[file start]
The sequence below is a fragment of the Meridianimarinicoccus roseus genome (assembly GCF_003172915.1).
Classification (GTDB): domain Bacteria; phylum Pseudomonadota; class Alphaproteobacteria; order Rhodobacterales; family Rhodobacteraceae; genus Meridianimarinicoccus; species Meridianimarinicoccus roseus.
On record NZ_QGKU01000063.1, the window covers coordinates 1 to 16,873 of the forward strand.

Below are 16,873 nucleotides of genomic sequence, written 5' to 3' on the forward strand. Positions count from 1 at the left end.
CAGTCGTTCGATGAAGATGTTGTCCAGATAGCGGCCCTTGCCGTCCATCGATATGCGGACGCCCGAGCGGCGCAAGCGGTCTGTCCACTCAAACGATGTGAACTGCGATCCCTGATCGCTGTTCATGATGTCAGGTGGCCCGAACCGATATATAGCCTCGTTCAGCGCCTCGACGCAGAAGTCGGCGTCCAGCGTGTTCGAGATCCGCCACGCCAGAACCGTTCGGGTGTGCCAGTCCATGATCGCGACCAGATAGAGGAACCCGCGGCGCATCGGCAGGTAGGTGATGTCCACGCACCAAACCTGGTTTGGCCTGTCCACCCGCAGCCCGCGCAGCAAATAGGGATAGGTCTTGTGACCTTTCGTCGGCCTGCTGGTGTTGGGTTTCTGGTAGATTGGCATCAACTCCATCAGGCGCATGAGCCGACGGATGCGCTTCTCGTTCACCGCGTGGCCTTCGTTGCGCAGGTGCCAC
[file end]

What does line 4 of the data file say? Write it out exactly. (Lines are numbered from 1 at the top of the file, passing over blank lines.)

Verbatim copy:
Below are 16,873 nucleotides of genomic sequence, written 5' to 3' on the forward strand. Positions count from 1 at the left end.